6. papapound says:

    Christian theologians have delved into all of the cultural and semantic issues of passages like this and my view is that this finer point exists for any Christian’s pleasure. Because 1 person can’t connect the dots on some finer point does not make the issues with that finer point irresolvable. Seems there are so much history and so many documents, one could go on forever attempting to resolve issues with finer points. This takes me back to Jesus. He said something about gnats that relates to this phenom.

    However, I am not attempting to take away from or minimize any one’s personal struggle with faith or the Word of God. But, I am thinking/saying there are different perspectives and different levels of approach to resolving these issues. Where I am going, at least in my own thinking, is that any one of the finer points has no implications about who Jesus is. Who Jesus is–is the bottom line for me. I am thankful I have resolved that for myself.

    If anyone reading this is taking a “Bart Ehrman” approach in attempting to answer the question to who Jesus is–I am afraid they never will get there. I brought that point up because the title of this blog alludes to his book, Misquoting Jesus. Bart Ehrman is a highly trained scholar–gone off the deep end. He has a very rigid view of the discipline he made famous to the uncaring public–textual criticism. His rigid view of that discipline allows him to ‘lie’ and reprint errors that have been pointed out to him from previous works. So, listener/reader beware. All is not as it appears on the surface. All angles in the discipline of textual criticism may not have been brought forth. Context may not have been properly supplied.

  7. Nate says:

    humblesmith,

    I don’t disagree with your overall point. However, I don’t recall Bart Ehrman lying about anything in the books of his that I’ve read. He might think these issues are more important than some other scholars do, but that doesn’t make him a liar. I happen to agree with him; I think if the Bible isn’t inerrant, then there’s no point in thinking it’s inspired. I know that other people feel differently. But to many of us, Ehrman’s approach seems very reasonable, even appropriate.

  8. It’s funny you bring up Bart Ehrman, because on the post WHO IS THE BEST ATHEIST DEBATER https://bittersweetend.wordpress.com/2012/03/19/who-is-the-best-atheist-debater/ I got quite a few suggestions for Bart Ehrman.

    And I watched my first video of Bart Ehrman the other day, And to be honest he was kind of what I what I was looking for, so one who will go deep into the scriptures and find answers. It just so happens that he’s an atheist skeptic.

    Most of the answers I got for christian apologist really are closer to christian philosophers, and really don’t go deep into scripture. And this is important to many cause the reason I started the blog was primarily was is the bible inerrant and a trustworthy source. And as a christian I’ve always felt this way. Sola Scriptora.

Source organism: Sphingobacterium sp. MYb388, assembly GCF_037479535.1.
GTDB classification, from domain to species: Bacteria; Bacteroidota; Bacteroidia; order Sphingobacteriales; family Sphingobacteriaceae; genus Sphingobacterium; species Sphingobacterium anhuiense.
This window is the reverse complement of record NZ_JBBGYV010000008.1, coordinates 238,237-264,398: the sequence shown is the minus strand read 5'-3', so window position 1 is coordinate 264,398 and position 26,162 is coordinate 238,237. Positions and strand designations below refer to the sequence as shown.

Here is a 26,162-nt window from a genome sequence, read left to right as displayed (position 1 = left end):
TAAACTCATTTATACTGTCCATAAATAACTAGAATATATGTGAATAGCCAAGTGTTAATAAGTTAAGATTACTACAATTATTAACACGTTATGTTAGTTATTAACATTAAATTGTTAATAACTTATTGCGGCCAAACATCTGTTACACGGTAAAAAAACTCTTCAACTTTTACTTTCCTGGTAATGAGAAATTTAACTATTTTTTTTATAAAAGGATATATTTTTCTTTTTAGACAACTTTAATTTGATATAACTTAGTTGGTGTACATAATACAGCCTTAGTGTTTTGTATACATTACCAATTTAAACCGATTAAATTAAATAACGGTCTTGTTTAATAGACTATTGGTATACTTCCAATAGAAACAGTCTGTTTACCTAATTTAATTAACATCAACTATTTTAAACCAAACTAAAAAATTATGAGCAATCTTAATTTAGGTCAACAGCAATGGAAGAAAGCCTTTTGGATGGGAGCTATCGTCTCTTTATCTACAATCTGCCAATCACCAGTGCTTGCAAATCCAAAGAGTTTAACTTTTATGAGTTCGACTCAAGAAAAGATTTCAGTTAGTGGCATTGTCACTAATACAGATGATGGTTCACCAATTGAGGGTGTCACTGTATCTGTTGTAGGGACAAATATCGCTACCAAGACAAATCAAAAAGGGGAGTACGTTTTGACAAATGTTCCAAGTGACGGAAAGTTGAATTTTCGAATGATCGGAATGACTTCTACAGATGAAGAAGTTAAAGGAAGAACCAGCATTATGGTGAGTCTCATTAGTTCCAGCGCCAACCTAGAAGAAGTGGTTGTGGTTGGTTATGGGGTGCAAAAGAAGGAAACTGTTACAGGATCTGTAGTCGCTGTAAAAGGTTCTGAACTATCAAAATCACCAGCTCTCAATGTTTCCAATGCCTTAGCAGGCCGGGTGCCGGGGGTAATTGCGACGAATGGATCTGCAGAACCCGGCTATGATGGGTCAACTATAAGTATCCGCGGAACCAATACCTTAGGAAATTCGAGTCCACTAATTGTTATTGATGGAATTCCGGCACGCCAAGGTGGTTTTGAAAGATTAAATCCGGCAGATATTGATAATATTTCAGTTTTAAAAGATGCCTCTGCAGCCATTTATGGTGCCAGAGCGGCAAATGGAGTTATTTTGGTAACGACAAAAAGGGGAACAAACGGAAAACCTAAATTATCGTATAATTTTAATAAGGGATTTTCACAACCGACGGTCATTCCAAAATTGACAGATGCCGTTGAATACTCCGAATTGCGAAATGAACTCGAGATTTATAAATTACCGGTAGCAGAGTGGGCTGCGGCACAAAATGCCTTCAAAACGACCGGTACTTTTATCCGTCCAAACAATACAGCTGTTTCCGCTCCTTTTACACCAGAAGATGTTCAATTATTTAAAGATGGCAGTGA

To be honest, I never heard of Bart ehrman until a few days ago. (Some of the stuff I already knew from my own studies of the history of the bible and textual criticism. But he really impressed in regards to his depth of knowledge on the subject.)

  9. Pingback: Is there a contradiction in Matthew 12:2-4 and Mark 2:23-28 and 1 Samuel 21:1-6 « Wbmoore's Weblog

  10. James McKay says:

    As for the references that I found on the supposed contradiction…

    Exodus 25:23-29: “Make a table… Overlay it with pure gold… And make its plates and dishes of pure gold as will as its pitches and bowls for the pouring out of offerings. Put the bread of the Presence on this table to be before me at all times.”

    then

    Leviticus 24:5-9: “…Set [the loaves of bread] in two rows, six in each row, on the table of pure gold before the Lord… This bread is to be set out before the Lord regularly, Sabbath after Sabbath… It belongs to Aaron and his sons, who are to eat it in a holy place…”
    The phrase ‘Aaron and his sons’ was referring to the priests. (see Exodus 30:30: “Anoint Aaron and his sons and consecrate them that they may serve me as priests).

    Note: The above references contain gaps to help emphasize the point. I encourage you to read the full passage (and it’s context) to verify the omissions do not misrepresent the passage.

    • rami says:

      The funniest thing is that David said that he wanted no one to know about it. But somehow, everybody knows about it. This is a clear point of interest. Now another point to clearly see is how Rabbis interpret this passage in the Talmud. Something that I did not yet do. But encourage people to do.

      • rami says:

        The funniest thing is that David said that he wanted no one to know about it. But somehow, everybody knows about it. This is a clear point of interest. Second David would have been able to walk. I condone a more detailed reading of scripture. And from my understanding coupled with Oral code